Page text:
Business strong despite global woes
China’s film industry shook off global financial crisis woes last year and is on a fast track for more healthy growth this year, the country’s top regulator said in its annual review of the biz.
A record 406 films were made in 2008 and box office take, excluding the rural market and factory screenings, was up 30% to 4.3 billion yuan ($635 million), according to the report from the State Administration of Film, Radio and Television.
“In 2008, all industries in countries around the world have suffered from the financial crisis in varying degrees. But the Chinese film industry has continued to achieve encouraging results,” the report said.
Homegrown films accounted for more than 60% of the total box office. China has become one of the world’s major film-producing countries after six years of continuous development, the report said.
Revenues from Chinese films’ overseas sales were $378 million, while ad revenues from movies broadcast on national movie channels were $229 million.
Top performer was Feng Xiaogang’s “If You are the One” ($48 million), just pipping John Woo’s “Red Cliff (Part I)” ($47 million). Surprise hit “Painted Skin” took $34 million, ahead of “CJ 7” with $29 million, “The Forbidden Kingdom” with $27.5 million. “Kung Fu Panda” and “Quantum of Solace” were in sixth and seventh place respectively.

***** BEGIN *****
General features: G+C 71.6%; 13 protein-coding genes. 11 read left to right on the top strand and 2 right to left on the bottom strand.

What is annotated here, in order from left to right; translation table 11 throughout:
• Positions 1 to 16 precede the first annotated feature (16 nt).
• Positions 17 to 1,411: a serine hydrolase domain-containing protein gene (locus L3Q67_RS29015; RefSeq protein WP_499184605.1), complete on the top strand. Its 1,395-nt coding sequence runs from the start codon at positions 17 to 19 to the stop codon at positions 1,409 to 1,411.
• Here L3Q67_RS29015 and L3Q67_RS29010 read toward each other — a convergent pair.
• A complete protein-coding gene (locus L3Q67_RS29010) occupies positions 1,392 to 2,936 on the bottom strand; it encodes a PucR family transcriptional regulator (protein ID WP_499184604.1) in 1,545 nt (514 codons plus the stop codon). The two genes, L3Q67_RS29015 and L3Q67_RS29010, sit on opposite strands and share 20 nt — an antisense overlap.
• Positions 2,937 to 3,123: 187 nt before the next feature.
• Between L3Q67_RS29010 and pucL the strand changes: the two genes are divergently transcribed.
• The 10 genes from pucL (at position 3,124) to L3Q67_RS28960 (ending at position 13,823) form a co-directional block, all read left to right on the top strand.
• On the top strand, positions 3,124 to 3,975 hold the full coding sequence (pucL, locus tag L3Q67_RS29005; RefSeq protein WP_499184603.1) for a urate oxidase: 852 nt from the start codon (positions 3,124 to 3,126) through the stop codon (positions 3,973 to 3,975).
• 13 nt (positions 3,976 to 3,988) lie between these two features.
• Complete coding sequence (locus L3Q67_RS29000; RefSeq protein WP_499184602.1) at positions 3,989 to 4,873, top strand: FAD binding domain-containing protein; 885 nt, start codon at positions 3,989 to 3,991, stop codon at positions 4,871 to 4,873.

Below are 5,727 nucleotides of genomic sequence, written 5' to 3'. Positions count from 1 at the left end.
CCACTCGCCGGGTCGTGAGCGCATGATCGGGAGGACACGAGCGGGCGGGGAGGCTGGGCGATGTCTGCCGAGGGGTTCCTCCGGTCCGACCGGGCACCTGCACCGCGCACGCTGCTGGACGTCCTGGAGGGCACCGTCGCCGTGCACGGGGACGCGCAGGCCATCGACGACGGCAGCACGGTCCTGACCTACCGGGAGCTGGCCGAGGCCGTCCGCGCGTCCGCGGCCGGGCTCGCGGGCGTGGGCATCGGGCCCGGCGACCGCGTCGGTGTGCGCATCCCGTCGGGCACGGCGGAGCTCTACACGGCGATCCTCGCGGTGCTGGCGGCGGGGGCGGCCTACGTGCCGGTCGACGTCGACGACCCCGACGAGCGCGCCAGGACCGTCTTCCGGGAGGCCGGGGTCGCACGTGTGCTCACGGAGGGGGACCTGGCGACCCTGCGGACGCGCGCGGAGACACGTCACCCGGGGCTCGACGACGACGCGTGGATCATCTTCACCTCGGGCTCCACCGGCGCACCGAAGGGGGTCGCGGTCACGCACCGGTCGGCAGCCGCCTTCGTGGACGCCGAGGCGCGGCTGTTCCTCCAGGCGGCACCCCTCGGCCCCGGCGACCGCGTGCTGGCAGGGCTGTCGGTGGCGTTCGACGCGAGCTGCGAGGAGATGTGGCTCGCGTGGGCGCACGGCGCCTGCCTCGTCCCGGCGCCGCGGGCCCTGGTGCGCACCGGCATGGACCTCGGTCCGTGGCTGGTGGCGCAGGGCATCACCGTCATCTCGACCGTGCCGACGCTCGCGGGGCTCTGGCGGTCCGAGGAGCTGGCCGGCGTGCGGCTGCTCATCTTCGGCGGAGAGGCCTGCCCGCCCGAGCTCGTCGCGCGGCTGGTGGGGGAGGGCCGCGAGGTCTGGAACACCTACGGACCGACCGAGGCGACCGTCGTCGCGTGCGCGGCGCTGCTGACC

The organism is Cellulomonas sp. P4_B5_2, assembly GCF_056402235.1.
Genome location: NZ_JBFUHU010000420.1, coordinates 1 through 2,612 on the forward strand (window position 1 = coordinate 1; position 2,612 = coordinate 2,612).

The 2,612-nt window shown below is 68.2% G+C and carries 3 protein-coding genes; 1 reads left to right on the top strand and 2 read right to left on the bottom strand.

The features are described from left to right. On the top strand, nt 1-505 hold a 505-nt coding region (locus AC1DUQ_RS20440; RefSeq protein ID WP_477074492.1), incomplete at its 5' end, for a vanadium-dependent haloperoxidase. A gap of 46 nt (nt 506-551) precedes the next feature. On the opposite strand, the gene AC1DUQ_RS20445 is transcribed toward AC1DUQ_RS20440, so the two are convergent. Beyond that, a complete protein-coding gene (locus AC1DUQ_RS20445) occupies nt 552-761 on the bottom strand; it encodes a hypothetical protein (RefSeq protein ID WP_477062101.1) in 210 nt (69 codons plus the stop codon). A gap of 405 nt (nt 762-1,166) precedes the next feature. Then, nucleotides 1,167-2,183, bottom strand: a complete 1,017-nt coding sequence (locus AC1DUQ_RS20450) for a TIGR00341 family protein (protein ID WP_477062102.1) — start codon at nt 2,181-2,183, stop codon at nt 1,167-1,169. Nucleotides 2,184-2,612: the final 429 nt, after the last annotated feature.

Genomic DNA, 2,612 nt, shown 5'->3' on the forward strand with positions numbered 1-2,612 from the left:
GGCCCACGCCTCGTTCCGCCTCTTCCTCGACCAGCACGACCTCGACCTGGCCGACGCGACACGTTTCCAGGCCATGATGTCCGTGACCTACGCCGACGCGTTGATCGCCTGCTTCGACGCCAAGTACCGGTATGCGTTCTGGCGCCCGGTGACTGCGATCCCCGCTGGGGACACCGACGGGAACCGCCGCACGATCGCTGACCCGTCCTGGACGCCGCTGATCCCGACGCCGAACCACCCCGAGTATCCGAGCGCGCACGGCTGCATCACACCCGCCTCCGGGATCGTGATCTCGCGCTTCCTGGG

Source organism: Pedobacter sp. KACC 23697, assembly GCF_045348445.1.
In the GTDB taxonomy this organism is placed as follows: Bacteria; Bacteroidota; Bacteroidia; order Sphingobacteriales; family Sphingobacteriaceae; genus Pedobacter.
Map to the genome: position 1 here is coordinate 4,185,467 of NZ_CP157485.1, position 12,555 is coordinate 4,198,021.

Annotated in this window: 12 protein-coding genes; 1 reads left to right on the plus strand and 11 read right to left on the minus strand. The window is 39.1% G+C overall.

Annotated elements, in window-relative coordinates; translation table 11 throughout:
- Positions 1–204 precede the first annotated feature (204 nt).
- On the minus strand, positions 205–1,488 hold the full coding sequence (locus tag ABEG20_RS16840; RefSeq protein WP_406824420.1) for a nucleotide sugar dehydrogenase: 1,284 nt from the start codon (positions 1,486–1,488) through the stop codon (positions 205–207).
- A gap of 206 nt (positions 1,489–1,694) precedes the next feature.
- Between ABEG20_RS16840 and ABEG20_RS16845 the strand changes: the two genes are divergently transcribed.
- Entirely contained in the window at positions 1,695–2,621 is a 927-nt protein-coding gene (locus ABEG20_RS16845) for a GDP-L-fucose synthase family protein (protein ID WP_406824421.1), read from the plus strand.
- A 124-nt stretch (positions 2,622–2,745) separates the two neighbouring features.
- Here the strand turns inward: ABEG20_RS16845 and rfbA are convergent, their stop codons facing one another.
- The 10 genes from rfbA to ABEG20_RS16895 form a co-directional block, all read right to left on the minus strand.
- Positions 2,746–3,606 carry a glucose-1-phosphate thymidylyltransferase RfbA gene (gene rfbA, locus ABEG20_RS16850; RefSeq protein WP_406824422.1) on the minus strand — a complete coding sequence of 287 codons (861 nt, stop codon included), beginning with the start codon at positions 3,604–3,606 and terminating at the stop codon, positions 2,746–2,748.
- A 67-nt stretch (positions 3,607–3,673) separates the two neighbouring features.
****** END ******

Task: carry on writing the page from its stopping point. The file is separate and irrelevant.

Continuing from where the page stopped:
Exhibs built 118 multiplexes last year, bumping the total up 8% to 1,545 theaters. The number of screens jumped 16% to 4,097.
However, movie tickets are too expensive relative to average incomes, and the biz is still lagging in small and medium-sized cities, SARFT said.
“Therefore, along with the active development of domestic film production, promoting the construction of cinemas should be continued,” the report said.
The fastest growing B.O. is in the capital, Beijing, up from $53 million in 2007 to $75 million in 2008.
B.O. grew particularly strongly during vacation periods, such as Chinese New Year and October holidays, even though the film market felt the impact of a number of events such as January’s snow storms, the Sichuan earthquake in May and the Olympic Games in August.
Production was dominated by the major players — China Film Group, New Picture Company, Huayi Brothers and Shanghai Film Group.
However, one of the year’s big hits, “Painted Skin,” which took in $29 million in 19 days, came from a small shingle, Ningxia Film Studio.
SARFT said the success was an encouragement for other small and medium-sized enterprises.
Many cinemagoers live in rural areas, and there was growth in the use of digital cinema technology to reach the market. There were 7.15 million screenings in rural areas last year.
A highlight for the biz was the completion of the National Digital Cinema Production Base at Huairou near Beijing at a cost of nearly $293 million on July 31.